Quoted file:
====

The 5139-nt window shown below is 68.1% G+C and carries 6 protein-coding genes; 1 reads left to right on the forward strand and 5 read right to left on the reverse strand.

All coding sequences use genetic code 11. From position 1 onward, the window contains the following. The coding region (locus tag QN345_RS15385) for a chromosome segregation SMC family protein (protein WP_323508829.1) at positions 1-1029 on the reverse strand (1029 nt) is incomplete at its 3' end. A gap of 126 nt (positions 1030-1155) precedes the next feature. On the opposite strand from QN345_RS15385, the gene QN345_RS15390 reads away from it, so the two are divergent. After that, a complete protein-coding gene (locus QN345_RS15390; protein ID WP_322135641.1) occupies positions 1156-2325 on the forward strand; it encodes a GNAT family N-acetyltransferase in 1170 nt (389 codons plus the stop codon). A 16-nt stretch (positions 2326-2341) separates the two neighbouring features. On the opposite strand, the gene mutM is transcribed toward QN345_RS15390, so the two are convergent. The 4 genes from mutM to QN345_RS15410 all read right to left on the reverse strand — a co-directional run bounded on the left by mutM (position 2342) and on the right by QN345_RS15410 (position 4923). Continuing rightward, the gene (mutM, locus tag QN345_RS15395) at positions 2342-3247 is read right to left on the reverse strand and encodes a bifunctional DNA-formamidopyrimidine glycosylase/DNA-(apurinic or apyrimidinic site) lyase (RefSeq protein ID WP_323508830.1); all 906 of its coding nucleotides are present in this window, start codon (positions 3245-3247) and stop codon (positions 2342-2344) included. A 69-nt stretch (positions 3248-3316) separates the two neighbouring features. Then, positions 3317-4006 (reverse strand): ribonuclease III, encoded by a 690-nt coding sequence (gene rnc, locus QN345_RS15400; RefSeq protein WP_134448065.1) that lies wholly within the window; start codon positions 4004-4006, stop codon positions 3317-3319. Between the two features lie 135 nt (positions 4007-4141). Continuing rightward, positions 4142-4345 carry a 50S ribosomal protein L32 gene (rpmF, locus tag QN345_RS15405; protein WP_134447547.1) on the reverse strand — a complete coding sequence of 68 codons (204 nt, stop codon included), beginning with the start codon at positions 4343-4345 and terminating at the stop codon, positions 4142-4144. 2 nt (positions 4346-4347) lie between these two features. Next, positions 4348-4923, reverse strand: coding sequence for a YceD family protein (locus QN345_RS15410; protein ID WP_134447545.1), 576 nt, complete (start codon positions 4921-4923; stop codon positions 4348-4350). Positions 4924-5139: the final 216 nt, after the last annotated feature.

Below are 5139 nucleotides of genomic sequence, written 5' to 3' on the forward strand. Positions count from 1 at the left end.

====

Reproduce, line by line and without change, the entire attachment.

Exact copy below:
The 5139-nt window shown below is 68.1% G+C and carries 6 protein-coding genes; 1 reads left to right on the forward strand and 5 read right to left on the reverse strand.

All coding sequences use genetic code 11. From position 1 onward, the window contains the following. The coding region (locus tag QN345_RS15385) for a chromosome segregation SMC family protein (protein WP_323508829.1) at positions 1-1029 on the reverse strand (1029 nt) is incomplete at its 3' end. A gap of 126 nt (positions 1030-1155) precedes the next feature. On the opposite strand from QN345_RS15385, the gene QN345_RS15390 reads away from it, so the two are divergent. After that, a complete protein-coding gene (locus QN345_RS15390; protein ID WP_322135641.1) occupies positions 1156-2325 on the forward strand; it encodes a GNAT family N-acetyltransferase in 1170 nt (389 codons plus the stop codon). A 16-nt stretch (positions 2326-2341) separates the two neighbouring features. On the opposite strand, the gene mutM is transcribed toward QN345_RS15390, so the two are convergent. The 4 genes from mutM to QN345_RS15410 all read right to left on the reverse strand — a co-directional run bounded on the left by mutM (position 2342) and on the right by QN345_RS15410 (position 4923). Continuing rightward, the gene (mutM, locus tag QN345_RS15395) at positions 2342-3247 is read right to left on the reverse strand and encodes a bifunctional DNA-formamidopyrimidine glycosylase/DNA-(apurinic or apyrimidinic site) lyase (RefSeq protein ID WP_323508830.1); all 906 of its coding nucleotides are present in this window, start codon (positions 3245-3247) and stop codon (positions 2342-2344) included. A 69-nt stretch (positions 3248-3316) separates the two neighbouring features. Then, positions 3317-4006 (reverse strand): ribonuclease III, encoded by a 690-nt coding sequence (gene rnc, locus QN345_RS15400; RefSeq protein WP_134448065.1) that lies wholly within the window; start codon positions 4004-4006, stop codon positions 3317-3319. Between the two features lie 135 nt (positions 4007-4141). Continuing rightward, positions 4142-4345 carry a 50S ribosomal protein L32 gene (rpmF, locus tag QN345_RS15405; protein WP_134447547.1) on the reverse strand — a complete coding sequence of 68 codons (204 nt, stop codon included), beginning with the start codon at positions 4343-4345 and terminating at the stop codon, positions 4142-4144. 2 nt (positions 4346-4347) lie between these two features. Next, positions 4348-4923, reverse strand: coding sequence for a YceD family protein (locus QN345_RS15410; protein ID WP_134447545.1), 576 nt, complete (start codon positions 4921-4923; stop codon positions 4348-4350). Positions 4924-5139: the final 216 nt, after the last annotated feature.

Below are 5139 nucleotides of genomic sequence, written 5' to 3' on the forward strand. Positions count from 1 at the left end.